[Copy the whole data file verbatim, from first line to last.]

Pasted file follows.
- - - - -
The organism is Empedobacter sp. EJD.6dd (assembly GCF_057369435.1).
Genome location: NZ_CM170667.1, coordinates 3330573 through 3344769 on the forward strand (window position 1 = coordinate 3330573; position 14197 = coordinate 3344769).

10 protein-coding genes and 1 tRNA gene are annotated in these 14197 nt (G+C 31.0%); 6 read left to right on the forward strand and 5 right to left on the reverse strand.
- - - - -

The organism is Empedobacter sp. EJD.6dd (assembly GCF_057369435.1).
Genome location: NZ_CM170667.1, coordinates 3330573 through 3344769 on the forward strand (window position 1 = coordinate 3330573; position 14197 = coordinate 3344769).

10 protein-coding genes and 1 tRNA gene are annotated in these 14197 nt (G+C 31.0%); 6 read left to right on the forward strand and 5 right to left on the reverse strand.